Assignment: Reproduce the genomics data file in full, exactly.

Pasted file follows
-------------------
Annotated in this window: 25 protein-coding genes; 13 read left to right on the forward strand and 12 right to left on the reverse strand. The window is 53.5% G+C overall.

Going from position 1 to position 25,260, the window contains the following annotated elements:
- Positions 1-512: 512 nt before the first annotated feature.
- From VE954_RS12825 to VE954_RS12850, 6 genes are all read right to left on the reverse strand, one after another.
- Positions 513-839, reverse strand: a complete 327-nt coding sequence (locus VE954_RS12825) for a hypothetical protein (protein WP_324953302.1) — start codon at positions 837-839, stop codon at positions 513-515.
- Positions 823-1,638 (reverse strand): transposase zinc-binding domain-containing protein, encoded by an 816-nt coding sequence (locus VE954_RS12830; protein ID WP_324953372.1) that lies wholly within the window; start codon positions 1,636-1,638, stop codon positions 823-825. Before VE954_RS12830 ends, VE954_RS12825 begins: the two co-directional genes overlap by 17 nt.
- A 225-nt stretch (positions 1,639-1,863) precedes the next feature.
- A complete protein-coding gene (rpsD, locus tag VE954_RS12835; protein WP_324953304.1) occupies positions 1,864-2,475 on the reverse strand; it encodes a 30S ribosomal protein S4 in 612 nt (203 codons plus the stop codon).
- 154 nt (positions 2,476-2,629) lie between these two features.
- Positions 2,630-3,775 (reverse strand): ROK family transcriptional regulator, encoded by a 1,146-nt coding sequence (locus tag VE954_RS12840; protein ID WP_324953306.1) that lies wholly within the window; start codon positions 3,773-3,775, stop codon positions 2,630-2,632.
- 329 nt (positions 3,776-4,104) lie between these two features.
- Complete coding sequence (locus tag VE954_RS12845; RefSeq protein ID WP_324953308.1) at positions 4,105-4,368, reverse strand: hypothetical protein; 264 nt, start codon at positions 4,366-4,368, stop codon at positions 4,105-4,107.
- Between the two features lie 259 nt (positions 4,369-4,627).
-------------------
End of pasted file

Annotated in this window: 25 protein-coding genes; 13 read left to right on the forward strand and 12 right to left on the reverse strand. The window is 53.5% G+C overall.

Going from position 1 to position 25,260, the window contains the following annotated elements:
- Positions 1-512: 512 nt before the first annotated feature.
- From VE954_RS12825 to VE954_RS12850, 6 genes are all read right to left on the reverse strand, one after another.
- Positions 513-839, reverse strand: a complete 327-nt coding sequence (locus VE954_RS12825) for a hypothetical protein (protein WP_324953302.1) — start codon at positions 837-839, stop codon at positions 513-515.
- Positions 823-1,638 (reverse strand): transposase zinc-binding domain-containing protein, encoded by an 816-nt coding sequence (locus VE954_RS12830; protein ID WP_324953372.1) that lies wholly within the window; start codon positions 1,636-1,638, stop codon positions 823-825. Before VE954_RS12830 ends, VE954_RS12825 begins: the two co-directional genes overlap by 17 nt.
- A 225-nt stretch (positions 1,639-1,863) precedes the next feature.
- A complete protein-coding gene (rpsD, locus tag VE954_RS12835; protein WP_324953304.1) occupies positions 1,864-2,475 on the reverse strand; it encodes a 30S ribosomal protein S4 in 612 nt (203 codons plus the stop codon).
- 154 nt (positions 2,476-2,629) lie between these two features.
- Positions 2,630-3,775 (reverse strand): ROK family transcriptional regulator, encoded by a 1,146-nt coding sequence (locus tag VE954_RS12840; protein ID WP_324953306.1) that lies wholly within the window; start codon positions 3,773-3,775, stop codon positions 2,630-2,632.
- 329 nt (positions 3,776-4,104) lie between these two features.
- Complete coding sequence (locus tag VE954_RS12845; RefSeq protein ID WP_324953308.1) at positions 4,105-4,368, reverse strand: hypothetical protein; 264 nt, start codon at positions 4,366-4,368, stop codon at positions 4,105-4,107.
- Between the two features lie 259 nt (positions 4,369-4,627).